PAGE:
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Eggs are food products that have both been called numerous things ranging from "amazing little nutrient sacs that are a vital component of any diet" all the way to "bringer of cardiovascular death". While there are many different types of eggs, the most commonly consumed egg is the chicken egg, and the following research refers to this particular type. The information may also apply to other eggs, but this is not ensured.
Components of the Yolk
The yolk of eggs contain approximately 50% oleic acid, an omega-9 monounsaturated fat commonly found in olive oil. The remaining fat content consists of saturated fats along with a small amount of polyunsaturated fats (PUFAs). The ratio of different PUFAs tends to depend how the chickens were raised. Since the majority of commercially-raised chickens are fed grains high in omega-6 fatty acids, the typical 'garden-variety' eggs found your local supermarket will tend to be high in omega-6 fatty acids relative to the omega-3 variety. On the other hand, chickens that are pasture-fed or fed with a special omega-3 enriched diet will tend to have a more balanced ratio of omega-3 to omega-6 fatty acids.
Egg yolks also have high levels of carotenoids (mostly lutein and zeaxanthin) that are capable of increasing carotenoid concentrations in both plasma and specific tissues such as the eyes. Perhaps more importantly, eggs yolks are among the richest sources of Choline, a nutrient associated with a number of health benefits.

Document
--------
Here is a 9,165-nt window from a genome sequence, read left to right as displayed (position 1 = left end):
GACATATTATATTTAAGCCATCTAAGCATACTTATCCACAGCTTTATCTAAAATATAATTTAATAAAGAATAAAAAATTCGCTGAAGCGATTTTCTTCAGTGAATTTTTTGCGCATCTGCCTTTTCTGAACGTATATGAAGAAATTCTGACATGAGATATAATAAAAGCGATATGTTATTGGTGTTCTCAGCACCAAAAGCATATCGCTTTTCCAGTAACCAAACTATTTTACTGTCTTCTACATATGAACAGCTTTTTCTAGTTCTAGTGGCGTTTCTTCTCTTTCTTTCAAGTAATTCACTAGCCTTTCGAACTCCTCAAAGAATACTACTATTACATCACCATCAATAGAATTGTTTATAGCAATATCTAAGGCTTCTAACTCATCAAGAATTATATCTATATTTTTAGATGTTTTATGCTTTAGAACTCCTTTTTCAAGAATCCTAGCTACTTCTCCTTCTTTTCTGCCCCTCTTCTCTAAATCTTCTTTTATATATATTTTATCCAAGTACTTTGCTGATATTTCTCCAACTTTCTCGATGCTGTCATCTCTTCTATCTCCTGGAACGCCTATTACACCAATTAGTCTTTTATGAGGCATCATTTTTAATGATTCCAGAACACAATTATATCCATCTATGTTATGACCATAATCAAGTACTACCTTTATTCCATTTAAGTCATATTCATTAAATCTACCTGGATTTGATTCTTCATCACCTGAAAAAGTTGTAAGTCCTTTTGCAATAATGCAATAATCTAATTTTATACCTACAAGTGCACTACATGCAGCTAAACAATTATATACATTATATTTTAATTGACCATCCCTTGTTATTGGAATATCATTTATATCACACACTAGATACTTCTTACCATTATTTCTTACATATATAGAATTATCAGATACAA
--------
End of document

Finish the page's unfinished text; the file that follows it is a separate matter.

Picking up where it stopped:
Although yolks contain less protein compared to whites, yolks have higher levels of the essential amino acid Leucine.
Egg yolks contain mostly fatty acids, cholesterol, fat soluble nutrients. Although lower in protein, yolks contain high concentrations of leucine, an essential amino acid.
Protein and the Albumin
The white of the eggs, known as the albumin, contains the majority of the protein within the whole egg and some B-vitamins as well.
The white also contains the protein avidin, which can bind and sequester certain B-vitamins such as biotin, preventing absorption. Luckily, a sizeable portion of avidin is destroyed by prolonged heating or pasteurization, so nutrient loss can be mitigated.
The majority of the albumin of eggs consists of water and protein. Albumin also contains the anti-nutrient avidin. Since avidin is destroyed by cooking, egg whites should be cooked before consumption to avoid possible nutrient loss.
Omega-3 is sometimes added to the diets of hens to increase the omega-3 fatty acid content of the yolks, since the fatty acid composition the yolk tends to depend on the diet of the hen. Omega-3 fatty acids given to hens are usually in the form of ALA (Alpha-linolenic acid), although the omega-3 fatty acids EPA and DHA from Fish Oil are also used. Eggs from hens with EPA/DHA-enriched diets tend to be associated with a 'fish-like' taste and scent, which tends to make these eggs less popular.
The omega-3 content of egg yolks can be increased by altering the hen's diet through supplemental omega-3 fats in the form of ALA or the fish oil omega-3s EPA and DHA. Since ALA tends to have a low conversion rate to EPA and DHA in adults, eggs enriched with EPA and DHA are seen as more beneficial. This may come at a cost, however, producing a minor fish-like taste and scent in eggs with high levels of EPA and DHA.
It should be noted that cholesterol (a steroid molecule) is wholly different from the lipoproteins such as LDL and HDL, which are large molecules containing both fatty acids (lipo-) and amino acids (-proteins) that serve as transportation molecules in the body.